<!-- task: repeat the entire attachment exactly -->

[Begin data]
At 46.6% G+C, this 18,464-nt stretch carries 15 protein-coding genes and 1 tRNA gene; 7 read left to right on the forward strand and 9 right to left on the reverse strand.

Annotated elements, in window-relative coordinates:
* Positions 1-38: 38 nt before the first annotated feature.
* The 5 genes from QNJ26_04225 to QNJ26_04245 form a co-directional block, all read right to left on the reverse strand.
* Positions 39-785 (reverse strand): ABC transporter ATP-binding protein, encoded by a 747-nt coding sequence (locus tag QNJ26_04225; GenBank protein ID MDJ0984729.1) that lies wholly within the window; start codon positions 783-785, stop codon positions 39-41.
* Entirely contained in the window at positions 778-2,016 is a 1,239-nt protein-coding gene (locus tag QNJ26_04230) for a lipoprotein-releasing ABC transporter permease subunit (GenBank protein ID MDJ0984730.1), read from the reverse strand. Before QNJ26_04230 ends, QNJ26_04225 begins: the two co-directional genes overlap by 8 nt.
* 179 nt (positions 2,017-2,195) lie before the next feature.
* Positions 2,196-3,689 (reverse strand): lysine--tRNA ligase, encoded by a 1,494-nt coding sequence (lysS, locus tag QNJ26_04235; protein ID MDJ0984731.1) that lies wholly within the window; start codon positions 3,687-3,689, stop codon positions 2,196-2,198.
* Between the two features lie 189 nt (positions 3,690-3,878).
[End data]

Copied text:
At 46.6% G+C, this 18,464-nt stretch carries 15 protein-coding genes and 1 tRNA gene; 7 read left to right on the forward strand and 9 right to left on the reverse strand.

Annotated elements, in window-relative coordinates:
* Positions 1-38: 38 nt before the first annotated feature.
* The 5 genes from QNJ26_04225 to QNJ26_04245 form a co-directional block, all read right to left on the reverse strand.
* Positions 39-785 (reverse strand): ABC transporter ATP-binding protein, encoded by a 747-nt coding sequence (locus tag QNJ26_04225; GenBank protein ID MDJ0984729.1) that lies wholly within the window; start codon positions 783-785, stop codon positions 39-41.
* Entirely contained in the window at positions 778-2,016 is a 1,239-nt protein-coding gene (locus tag QNJ26_04230) for a lipoprotein-releasing ABC transporter permease subunit (GenBank protein ID MDJ0984730.1), read from the reverse strand. Before QNJ26_04230 ends, QNJ26_04225 begins: the two co-directional genes overlap by 8 nt.
* 179 nt (positions 2,017-2,195) lie before the next feature.
* Positions 2,196-3,689 (reverse strand): lysine--tRNA ligase, encoded by a 1,494-nt coding sequence (lysS, locus tag QNJ26_04235; protein ID MDJ0984731.1) that lies wholly within the window; start codon positions 3,687-3,689, stop codon positions 2,196-2,198.
* Between the two features lie 189 nt (positions 3,690-3,878).